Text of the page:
miRNA biogenesis involves a series of complex steps (fig. 1) which begin in the nucleus and are completed in the cytoplasm. miRNA genes are localised in the non-coding regions or introns of protein-coding genes in genomic DNA. Within the nucleus, primary miRNAs (pri-miRNAs; generally >1 kb long) are transcribed mainly by RNA polymerase II [9]. The pri-miRNA undergoes a series of endonucleolytic steps including cleavage by a nuclear RNase III enzyme termed “Drosha” [1719]. The resulting 70-nt pre-miRNA is actively transported into the cytoplasm and processed into a 22-nt double-stranded miRNA by a cytoplasmic RNase III enzyme termed “Dicer”. One strand of this duplex, representing the mature miRNA, is incorporated into the RNA-induced silencing complex (RISC), while the other strand is degraded. Assembled into the RISC, the miRNA regulates gene expression by either translational repression or mRNA degradation, which is dependent on sequence complementarity between the miRNA 5′ region (the seed sequence) and mRNA 3′ untranslated region (3′UTR) [9, 20, 21]. It has recently been shown that target mRNA degradation or destabilisation is the predominant mechanism for reduced protein output: about 84% of target repression mediated by miRNAs is due to decreased mRNA levels, which exceeds previous estimates [22].

Figure 1

MicroRNA (miRNA) biogenesis. Pri-miRNA: primary miRNA; DGRC8: DiGeorge syndrome critical region gene 8; Ran-GTP: Ras-related nuclear protein-guanosine-5'-triphosphate; TRBP: trans-activation response RNA-binding protein; Ago: Argonaute protein; RISC: RNA-induced silencing complex; UTR: untranslated region.


miRNAs are structurally different from traditional RNAs (e.g. mRNA), and methods used to profile and quantify traditional RNAs need to be modified and adapted to study miRNAs. Early on, Northern blotting and cDNA arrays were used to study miRNAs. More recently, a range of techniques have emerged, which are described in table 2.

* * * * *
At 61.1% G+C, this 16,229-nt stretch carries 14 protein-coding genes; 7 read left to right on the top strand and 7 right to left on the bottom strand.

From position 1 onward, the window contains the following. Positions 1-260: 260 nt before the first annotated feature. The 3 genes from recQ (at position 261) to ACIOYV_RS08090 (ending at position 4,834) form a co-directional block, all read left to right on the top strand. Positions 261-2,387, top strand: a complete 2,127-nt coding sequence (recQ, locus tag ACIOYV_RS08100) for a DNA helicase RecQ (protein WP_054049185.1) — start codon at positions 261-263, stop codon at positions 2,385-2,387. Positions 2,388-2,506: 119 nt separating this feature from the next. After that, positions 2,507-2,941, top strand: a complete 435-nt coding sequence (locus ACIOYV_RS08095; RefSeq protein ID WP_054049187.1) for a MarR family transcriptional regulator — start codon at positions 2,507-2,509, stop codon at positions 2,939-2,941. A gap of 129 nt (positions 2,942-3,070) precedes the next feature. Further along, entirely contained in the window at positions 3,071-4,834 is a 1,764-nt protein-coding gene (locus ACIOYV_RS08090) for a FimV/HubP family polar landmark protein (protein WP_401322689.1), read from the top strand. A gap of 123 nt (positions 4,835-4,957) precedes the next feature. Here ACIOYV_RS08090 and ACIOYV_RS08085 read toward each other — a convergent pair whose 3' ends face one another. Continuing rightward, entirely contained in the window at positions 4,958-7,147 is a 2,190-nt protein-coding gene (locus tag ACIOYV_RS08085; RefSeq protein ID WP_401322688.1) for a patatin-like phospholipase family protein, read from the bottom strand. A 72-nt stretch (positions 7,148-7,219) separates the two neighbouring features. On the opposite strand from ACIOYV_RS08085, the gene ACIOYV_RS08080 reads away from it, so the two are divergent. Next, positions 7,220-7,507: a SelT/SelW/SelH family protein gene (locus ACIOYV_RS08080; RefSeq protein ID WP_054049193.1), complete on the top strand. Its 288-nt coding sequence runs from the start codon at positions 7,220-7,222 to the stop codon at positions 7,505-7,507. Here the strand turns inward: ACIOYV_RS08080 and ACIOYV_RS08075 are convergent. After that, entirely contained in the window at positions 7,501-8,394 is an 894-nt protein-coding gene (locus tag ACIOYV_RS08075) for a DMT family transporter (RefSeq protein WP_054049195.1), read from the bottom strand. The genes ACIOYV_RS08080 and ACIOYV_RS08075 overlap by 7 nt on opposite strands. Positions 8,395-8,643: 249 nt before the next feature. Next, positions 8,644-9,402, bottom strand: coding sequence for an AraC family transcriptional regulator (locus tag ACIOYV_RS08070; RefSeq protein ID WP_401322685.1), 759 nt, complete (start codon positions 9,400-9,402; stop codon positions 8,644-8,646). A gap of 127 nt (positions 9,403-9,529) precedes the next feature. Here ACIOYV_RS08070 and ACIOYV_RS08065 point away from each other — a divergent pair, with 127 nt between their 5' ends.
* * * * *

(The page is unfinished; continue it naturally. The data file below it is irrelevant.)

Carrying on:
View this table:
Table 2 Techniques used to profile microRNA (miRNA) expression

Quantitative PCR, first developed in 2004 [23], is commonly used to identify differences between two groups of samples, often a “normal” control and a “disease” sample. The accuracy of this assessment is crucially dependent on proper normalisation of the data in order to remove as much variation as possible between these groups except for variability that is a consequence of the disease itself [24]. Ideally, a normaliser is a single nucleic acid that is consistently expressed across all samples and demonstrates equivalent storage stability, extraction and quantification efficacy as the target miRNA. Occasionally, more than one miRNA normaliser/endogenous control is used in order to improve accuracy and robustness. For microarrays, other data-driven normalisation methods are frequently used and include mean expression normalisation and quantile normalisation [25]. Finally, when comparing sample groups, in addition to relative expression it is also useful to consider absolute miRNA levels: a change from 1,000 to 2,000 units could be argued as being more biologically relevant than a change from five to 10 units [26].